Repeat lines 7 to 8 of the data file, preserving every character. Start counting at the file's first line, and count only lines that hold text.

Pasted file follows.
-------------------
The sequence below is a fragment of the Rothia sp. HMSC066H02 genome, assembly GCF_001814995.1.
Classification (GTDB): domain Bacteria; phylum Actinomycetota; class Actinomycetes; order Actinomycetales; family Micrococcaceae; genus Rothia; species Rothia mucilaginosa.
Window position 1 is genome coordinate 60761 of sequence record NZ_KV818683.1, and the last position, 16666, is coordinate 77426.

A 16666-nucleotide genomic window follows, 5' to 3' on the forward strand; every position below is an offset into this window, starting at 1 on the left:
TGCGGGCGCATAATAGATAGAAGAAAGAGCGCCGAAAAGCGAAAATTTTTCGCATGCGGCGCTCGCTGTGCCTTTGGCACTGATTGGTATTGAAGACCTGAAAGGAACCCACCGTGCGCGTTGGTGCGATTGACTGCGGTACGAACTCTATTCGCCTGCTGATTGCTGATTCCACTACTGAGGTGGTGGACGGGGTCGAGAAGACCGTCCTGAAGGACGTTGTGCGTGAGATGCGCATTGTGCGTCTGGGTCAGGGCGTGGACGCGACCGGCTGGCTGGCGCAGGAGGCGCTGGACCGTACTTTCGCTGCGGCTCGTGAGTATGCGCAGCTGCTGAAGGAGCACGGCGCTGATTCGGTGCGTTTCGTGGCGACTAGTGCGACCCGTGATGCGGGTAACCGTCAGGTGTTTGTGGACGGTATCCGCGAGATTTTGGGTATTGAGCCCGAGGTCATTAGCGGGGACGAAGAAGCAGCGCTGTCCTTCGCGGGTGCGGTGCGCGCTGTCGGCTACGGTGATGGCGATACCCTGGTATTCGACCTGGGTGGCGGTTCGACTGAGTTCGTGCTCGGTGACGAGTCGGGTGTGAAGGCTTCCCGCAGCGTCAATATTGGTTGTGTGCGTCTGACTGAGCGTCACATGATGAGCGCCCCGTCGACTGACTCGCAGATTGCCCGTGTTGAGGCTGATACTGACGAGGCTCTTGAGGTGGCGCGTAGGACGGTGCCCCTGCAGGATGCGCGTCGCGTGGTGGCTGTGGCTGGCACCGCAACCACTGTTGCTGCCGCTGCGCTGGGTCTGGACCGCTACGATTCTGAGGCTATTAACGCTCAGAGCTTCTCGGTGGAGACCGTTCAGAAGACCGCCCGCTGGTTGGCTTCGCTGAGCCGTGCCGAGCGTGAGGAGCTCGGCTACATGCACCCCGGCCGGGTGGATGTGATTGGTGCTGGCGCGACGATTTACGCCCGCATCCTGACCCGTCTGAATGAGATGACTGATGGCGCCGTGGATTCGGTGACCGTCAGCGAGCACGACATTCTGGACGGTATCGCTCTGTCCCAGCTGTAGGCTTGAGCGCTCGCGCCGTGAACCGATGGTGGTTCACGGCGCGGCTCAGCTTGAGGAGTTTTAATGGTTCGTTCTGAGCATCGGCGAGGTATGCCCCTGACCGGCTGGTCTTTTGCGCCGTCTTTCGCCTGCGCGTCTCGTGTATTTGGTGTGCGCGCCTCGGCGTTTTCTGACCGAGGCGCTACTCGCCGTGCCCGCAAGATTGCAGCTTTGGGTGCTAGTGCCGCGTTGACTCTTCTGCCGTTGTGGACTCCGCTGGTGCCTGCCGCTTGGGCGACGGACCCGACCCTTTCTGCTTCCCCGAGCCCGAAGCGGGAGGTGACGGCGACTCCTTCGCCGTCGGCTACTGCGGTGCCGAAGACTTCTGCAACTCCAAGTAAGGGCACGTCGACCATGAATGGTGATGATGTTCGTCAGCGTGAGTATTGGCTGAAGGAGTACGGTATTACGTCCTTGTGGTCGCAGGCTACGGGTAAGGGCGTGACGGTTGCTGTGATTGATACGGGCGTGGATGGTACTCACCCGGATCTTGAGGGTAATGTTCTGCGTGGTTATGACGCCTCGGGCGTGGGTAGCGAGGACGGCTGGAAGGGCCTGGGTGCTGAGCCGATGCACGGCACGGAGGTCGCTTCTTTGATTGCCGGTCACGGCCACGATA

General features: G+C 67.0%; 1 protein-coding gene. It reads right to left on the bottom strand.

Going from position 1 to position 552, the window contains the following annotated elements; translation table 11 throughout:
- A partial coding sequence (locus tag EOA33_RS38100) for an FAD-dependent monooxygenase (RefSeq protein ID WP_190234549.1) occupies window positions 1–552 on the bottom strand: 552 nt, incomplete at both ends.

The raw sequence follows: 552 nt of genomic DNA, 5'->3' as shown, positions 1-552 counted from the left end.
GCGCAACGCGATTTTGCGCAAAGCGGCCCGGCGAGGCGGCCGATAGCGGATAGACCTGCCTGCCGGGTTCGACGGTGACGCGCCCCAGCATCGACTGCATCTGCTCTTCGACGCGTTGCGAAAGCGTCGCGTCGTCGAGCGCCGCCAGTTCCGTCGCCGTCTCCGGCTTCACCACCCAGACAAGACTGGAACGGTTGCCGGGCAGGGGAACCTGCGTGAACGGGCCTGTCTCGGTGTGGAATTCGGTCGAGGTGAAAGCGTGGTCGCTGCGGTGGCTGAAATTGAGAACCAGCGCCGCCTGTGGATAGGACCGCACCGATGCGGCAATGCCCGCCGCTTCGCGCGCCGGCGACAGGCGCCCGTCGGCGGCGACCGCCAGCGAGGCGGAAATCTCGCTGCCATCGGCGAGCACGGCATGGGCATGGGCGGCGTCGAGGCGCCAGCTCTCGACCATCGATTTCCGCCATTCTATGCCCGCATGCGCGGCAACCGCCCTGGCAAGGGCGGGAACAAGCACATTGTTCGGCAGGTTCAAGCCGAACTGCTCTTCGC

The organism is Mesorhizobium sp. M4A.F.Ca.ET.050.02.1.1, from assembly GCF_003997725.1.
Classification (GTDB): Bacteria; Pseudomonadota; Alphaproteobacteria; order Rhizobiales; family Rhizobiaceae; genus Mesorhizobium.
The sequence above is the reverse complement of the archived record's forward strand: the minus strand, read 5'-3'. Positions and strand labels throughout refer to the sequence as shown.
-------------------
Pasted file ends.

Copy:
Going from position 1 to position 552, the window contains the following annotated elements; translation table 11 throughout:
- A partial coding sequence (locus tag EOA33_RS38100) for an FAD-dependent monooxygenase (RefSeq protein ID WP_190234549.1) occupies window positions 1–552 on the bottom strand: 552 nt, incomplete at both ends.